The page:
I wanted to blame films like Twenty-Seven Dresses and My Big Fat Greek Wedding for brainwashing my friends and family into believing that a wedding is (of course!) the climax of a sexual relationship. But I knew that my aversion to marriage was uncomfortable for everyone else because it blurred the lines between “legitimate” and “illegitimate.”
Williams’ observations are echoed by Stephanie Coontz:
While marriage is associated with a positive vocabulary and public image, other familial arrangements remain undefined, if not ignored. “Arrangements other than marriage are still treated as makeshift or temporary, however long they last,” Coontz writes. “There is no consensus on what rules apply to these relationships. We don’t even know what to call them.”
Only marriage provides us with the vocabulary of legitimacy – hardly a sign of progress given the patriarchal and sexist history of marriage. As if social stigma isn’t enough, there are real costs to choosing not to be part of this institution. Writes Williams:
The cost of a “nontraditional” relationship status is great because it directly impacts the economic, and even physical, well-being of many unmarried partners. Cohabitating, heterosexual partners are still excluded from protections like partner sick leave, hospital-visitation rights, automatic inheritance, and a slew of other incentives afforded to married couples.
Williams decided that she didn’t want to continue to face the discrimination and stigmatization.
[American Prospect author and Feministing editor Courtney] Martin hit the nail on the head with her observation that for many, the desire for marriage is about a desire for inclusion.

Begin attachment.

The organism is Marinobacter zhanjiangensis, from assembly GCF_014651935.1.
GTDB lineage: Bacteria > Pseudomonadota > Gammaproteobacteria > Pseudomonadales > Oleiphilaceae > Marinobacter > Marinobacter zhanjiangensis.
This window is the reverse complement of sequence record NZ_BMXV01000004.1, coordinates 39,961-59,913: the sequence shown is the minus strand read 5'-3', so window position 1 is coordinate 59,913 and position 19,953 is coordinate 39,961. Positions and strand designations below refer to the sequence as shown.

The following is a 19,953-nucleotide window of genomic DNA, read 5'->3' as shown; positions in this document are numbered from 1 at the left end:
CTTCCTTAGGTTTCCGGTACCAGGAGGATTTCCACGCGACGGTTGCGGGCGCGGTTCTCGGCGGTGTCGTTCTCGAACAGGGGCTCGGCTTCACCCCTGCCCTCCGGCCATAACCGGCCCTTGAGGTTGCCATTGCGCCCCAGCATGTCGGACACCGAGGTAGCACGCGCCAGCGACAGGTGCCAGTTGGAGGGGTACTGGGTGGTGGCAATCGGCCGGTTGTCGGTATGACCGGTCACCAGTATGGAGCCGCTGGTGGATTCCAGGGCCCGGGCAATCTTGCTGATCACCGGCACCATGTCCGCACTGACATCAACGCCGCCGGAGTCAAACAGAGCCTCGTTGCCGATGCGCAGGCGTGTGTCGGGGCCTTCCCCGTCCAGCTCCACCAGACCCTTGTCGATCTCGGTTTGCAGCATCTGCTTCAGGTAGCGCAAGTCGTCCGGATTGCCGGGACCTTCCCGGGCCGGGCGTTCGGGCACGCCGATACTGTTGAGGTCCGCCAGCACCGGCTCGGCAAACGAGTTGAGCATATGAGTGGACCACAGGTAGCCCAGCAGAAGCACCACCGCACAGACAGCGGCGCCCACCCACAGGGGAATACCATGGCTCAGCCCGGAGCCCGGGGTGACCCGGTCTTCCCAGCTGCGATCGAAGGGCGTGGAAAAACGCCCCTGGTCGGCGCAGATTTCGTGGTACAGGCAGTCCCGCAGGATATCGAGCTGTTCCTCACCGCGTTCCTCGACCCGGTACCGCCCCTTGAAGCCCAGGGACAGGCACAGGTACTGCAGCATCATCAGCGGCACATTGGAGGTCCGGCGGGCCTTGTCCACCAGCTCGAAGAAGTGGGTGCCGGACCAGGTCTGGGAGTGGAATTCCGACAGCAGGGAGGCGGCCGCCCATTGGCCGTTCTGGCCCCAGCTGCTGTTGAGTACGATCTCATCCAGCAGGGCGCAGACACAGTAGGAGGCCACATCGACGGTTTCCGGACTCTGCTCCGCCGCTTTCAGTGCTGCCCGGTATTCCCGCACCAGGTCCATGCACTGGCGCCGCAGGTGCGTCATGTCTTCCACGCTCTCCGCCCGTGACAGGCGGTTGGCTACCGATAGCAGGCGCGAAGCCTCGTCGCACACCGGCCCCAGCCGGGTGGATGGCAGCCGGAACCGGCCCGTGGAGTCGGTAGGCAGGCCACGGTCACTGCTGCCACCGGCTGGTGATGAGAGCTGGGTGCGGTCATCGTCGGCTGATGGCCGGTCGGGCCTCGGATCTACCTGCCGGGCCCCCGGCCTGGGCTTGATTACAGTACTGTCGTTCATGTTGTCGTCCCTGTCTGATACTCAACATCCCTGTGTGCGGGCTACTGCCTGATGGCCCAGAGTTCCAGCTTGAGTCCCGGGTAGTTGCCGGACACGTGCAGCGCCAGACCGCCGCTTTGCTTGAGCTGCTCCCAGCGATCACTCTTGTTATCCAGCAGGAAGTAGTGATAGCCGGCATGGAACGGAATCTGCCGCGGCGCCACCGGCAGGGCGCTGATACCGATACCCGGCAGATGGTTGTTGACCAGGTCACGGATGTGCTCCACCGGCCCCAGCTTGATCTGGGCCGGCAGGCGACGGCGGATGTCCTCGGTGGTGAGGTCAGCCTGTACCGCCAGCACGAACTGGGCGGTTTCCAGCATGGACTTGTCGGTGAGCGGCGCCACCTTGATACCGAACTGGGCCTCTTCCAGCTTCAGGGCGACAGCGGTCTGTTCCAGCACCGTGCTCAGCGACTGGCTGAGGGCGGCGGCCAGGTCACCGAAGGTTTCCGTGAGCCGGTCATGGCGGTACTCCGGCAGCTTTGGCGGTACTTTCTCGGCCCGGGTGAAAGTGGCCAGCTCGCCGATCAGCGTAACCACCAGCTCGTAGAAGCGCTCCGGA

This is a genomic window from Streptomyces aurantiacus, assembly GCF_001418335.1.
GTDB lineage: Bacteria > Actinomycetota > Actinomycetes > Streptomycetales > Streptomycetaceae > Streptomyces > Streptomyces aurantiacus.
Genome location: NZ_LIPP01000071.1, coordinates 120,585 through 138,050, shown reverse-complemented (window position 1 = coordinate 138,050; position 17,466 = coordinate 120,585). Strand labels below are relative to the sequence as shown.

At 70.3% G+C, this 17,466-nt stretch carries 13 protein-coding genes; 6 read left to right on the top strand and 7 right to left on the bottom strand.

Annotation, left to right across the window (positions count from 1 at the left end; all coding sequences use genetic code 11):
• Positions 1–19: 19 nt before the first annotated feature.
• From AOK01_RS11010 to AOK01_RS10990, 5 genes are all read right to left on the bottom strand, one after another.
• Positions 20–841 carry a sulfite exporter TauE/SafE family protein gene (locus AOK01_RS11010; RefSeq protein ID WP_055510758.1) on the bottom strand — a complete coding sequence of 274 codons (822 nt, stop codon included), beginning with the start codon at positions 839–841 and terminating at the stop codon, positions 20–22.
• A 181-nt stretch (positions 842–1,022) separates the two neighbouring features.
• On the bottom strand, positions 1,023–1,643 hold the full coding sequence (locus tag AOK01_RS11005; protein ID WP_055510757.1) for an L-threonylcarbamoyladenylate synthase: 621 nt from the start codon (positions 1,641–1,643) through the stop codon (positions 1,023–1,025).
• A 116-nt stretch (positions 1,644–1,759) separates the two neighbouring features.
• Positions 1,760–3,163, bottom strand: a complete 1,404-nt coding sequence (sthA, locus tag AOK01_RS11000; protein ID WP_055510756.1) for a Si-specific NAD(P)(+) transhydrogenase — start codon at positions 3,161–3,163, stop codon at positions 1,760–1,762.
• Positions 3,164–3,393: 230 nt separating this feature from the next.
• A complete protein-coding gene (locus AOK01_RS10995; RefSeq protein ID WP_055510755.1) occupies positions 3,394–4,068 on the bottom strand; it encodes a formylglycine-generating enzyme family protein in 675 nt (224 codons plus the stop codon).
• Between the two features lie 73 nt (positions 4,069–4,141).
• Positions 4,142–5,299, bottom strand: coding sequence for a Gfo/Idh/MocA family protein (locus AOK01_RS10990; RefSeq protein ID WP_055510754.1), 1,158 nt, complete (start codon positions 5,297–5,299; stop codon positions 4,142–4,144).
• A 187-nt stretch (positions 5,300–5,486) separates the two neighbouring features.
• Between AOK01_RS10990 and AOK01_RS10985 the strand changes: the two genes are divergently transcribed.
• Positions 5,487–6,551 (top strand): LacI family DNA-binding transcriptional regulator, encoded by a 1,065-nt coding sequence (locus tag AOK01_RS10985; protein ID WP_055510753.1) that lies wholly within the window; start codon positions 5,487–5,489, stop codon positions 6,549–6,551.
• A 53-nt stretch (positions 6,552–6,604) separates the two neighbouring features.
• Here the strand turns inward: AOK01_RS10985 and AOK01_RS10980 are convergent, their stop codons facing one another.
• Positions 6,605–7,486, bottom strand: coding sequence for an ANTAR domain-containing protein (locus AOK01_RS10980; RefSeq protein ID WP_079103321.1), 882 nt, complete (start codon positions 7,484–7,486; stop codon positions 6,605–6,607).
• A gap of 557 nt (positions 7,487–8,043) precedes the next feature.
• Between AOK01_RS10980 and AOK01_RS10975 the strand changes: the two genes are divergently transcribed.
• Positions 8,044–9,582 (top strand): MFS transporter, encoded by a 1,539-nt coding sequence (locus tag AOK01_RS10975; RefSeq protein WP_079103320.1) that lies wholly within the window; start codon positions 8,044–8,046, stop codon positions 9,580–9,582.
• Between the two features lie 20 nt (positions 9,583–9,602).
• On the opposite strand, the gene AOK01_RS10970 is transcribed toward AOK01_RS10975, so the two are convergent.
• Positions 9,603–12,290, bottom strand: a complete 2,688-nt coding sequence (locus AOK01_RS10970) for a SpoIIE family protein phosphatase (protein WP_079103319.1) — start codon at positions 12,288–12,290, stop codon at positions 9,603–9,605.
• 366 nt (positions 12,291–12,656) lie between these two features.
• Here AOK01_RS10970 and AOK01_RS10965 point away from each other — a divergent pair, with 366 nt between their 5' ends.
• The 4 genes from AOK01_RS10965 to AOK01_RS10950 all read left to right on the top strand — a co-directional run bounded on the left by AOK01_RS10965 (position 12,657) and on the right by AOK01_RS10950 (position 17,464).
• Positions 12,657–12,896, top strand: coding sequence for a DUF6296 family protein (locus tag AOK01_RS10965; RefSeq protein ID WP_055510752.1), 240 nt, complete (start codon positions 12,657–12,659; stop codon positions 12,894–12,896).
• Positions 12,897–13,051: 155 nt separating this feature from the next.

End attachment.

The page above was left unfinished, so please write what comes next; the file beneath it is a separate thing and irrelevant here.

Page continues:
Rather than fighting for her right to have her relationship recognized – as Alternatives to Marriage Project founders Dorian Solot and Marshall Miller did, for example – Williams takes the personal route: She gets married in a simple ceremony. Disappointing but totally understandable. And she clearly is still struggling with this decision because, at least in part, it was not based on a choice. She was forced to marry by a society that values only one type of relationship: Marriage to the exclusion of any other relationships, which is short-sighted and socially detrimental, plus discriminatory.
Women no longer forfeit their individuality when they say “I do.” Even so, marriage is problematic because it is still conflated with moral “purity” and notions of stability; meanwhile, relationships that exist outside of the single-married dichotomy are viewed as a threat to moral order and are penalized as such.
Just like no one shouldn’t be kept from the right to marry, no one should be forced to marry simply to protect themselves. As long as marriage remains something other than a commitment – it is now a socially sanctioned institution heavily rewarded – getting married (or not) is not a choice. It should be.